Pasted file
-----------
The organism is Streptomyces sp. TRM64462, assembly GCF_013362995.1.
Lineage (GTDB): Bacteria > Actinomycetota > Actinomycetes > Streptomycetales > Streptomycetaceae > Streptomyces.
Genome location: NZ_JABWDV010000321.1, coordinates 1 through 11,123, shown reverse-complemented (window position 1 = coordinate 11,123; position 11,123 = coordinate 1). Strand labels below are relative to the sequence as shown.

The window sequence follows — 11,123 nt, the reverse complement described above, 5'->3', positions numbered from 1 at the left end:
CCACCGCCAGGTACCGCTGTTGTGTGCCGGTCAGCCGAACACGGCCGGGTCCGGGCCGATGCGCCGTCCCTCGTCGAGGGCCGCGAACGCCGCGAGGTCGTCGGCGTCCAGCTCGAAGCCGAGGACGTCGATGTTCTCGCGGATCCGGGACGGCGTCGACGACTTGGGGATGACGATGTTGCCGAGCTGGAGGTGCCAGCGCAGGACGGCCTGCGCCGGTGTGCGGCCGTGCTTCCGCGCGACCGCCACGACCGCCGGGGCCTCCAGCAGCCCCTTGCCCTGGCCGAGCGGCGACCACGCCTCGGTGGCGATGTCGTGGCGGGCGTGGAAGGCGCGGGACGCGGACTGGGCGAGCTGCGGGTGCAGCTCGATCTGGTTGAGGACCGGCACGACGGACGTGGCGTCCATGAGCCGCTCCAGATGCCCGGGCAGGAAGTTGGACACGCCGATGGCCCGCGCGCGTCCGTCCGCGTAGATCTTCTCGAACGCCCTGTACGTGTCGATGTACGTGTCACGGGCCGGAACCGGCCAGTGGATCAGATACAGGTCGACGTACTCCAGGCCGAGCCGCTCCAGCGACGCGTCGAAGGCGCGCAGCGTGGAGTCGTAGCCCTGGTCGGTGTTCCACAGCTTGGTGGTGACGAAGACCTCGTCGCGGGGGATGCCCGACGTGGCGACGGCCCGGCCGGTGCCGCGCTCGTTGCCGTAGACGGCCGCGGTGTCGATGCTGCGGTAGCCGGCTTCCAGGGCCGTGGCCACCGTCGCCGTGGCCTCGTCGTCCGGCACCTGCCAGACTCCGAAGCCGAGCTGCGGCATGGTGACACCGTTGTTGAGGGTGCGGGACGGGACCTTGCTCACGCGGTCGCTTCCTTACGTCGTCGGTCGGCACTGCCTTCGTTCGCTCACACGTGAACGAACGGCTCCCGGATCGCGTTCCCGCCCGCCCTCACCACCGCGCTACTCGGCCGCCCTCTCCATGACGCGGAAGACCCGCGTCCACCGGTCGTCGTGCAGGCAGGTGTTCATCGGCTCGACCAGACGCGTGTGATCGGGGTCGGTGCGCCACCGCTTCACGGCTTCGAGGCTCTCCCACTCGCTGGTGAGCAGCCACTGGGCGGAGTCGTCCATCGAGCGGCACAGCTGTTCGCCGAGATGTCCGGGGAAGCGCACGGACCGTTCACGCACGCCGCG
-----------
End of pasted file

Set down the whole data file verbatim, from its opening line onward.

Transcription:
The organism is Streptomyces sp. TRM64462, assembly GCF_013362995.1.
Lineage (GTDB): Bacteria > Actinomycetota > Actinomycetes > Streptomycetales > Streptomycetaceae > Streptomyces.
Genome location: NZ_JABWDV010000321.1, coordinates 1 through 11,123, shown reverse-complemented (window position 1 = coordinate 11,123; position 11,123 = coordinate 1). Strand labels below are relative to the sequence as shown.

The window sequence follows — 11,123 nt, the reverse complement described above, 5'->3', positions numbered from 1 at the left end:
CCACCGCCAGGTACCGCTGTTGTGTGCCGGTCAGCCGAACACGGCCGGGTCCGGGCCGATGCGCCGTCCCTCGTCGAGGGCCGCGAACGCCGCGAGGTCGTCGGCGTCCAGCTCGAAGCCGAGGACGTCGATGTTCTCGCGGATCCGGGACGGCGTCGACGACTTGGGGATGACGATGTTGCCGAGCTGGAGGTGCCAGCGCAGGACGGCCTGCGCCGGTGTGCGGCCGTGCTTCCGCGCGACCGCCACGACCGCCGGGGCCTCCAGCAGCCCCTTGCCCTGGCCGAGCGGCGACCACGCCTCGGTGGCGATGTCGTGGCGGGCGTGGAAGGCGCGGGACGCGGACTGGGCGAGCTGCGGGTGCAGCTCGATCTGGTTGAGGACCGGCACGACGGACGTGGCGTCCATGAGCCGCTCCAGATGCCCGGGCAGGAAGTTGGACACGCCGATGGCCCGCGCGCGTCCGTCCGCGTAGATCTTCTCGAACGCCCTGTACGTGTCGATGTACGTGTCACGGGCCGGAACCGGCCAGTGGATCAGATACAGGTCGACGTACTCCAGGCCGAGCCGCTCCAGCGACGCGTCGAAGGCGCGCAGCGTGGAGTCGTAGCCCTGGTCGGTGTTCCACAGCTTGGTGGTGACGAAGACCTCGTCGCGGGGGATGCCCGACGTGGCGACGGCCCGGCCGGTGCCGCGCTCGTTGCCGTAGACGGCCGCGGTGTCGATGCTGCGGTAGCCGGCTTCCAGGGCCGTGGCCACCGTCGCCGTGGCCTCGTCGTCCGGCACCTGCCAGACTCCGAAGCCGAGCTGCGGCATGGTGACACCGTTGTTGAGGGTGCGGGACGGGACCTTGCTCACGCGGTCGCTTCCTTACGTCGTCGGTCGGCACTGCCTTCGTTCGCTCACACGTGAACGAACGGCTCCCGGATCGCGTTCCCGCCCGCCCTCACCACCGCGCTACTCGGCCGCCCTCTCCATGACGCGGAAGACCCGCGTCCACCGGTCGTCGTGCAGGCAGGTGTTCATCGGCTCGACCAGACGCGTGTGATCGGGGTCGGTGCGCCACCGCTTCACGGCTTCGAGGCTCTCCCACTCGCTGGTGAGCAGCCACTGGGCGGAGTCGTCCATCGAGCGGCACAGCTGTTCGCCGAGATGTCCGGGGAAGCGCACGGACCGTTCACGCACGCCGCG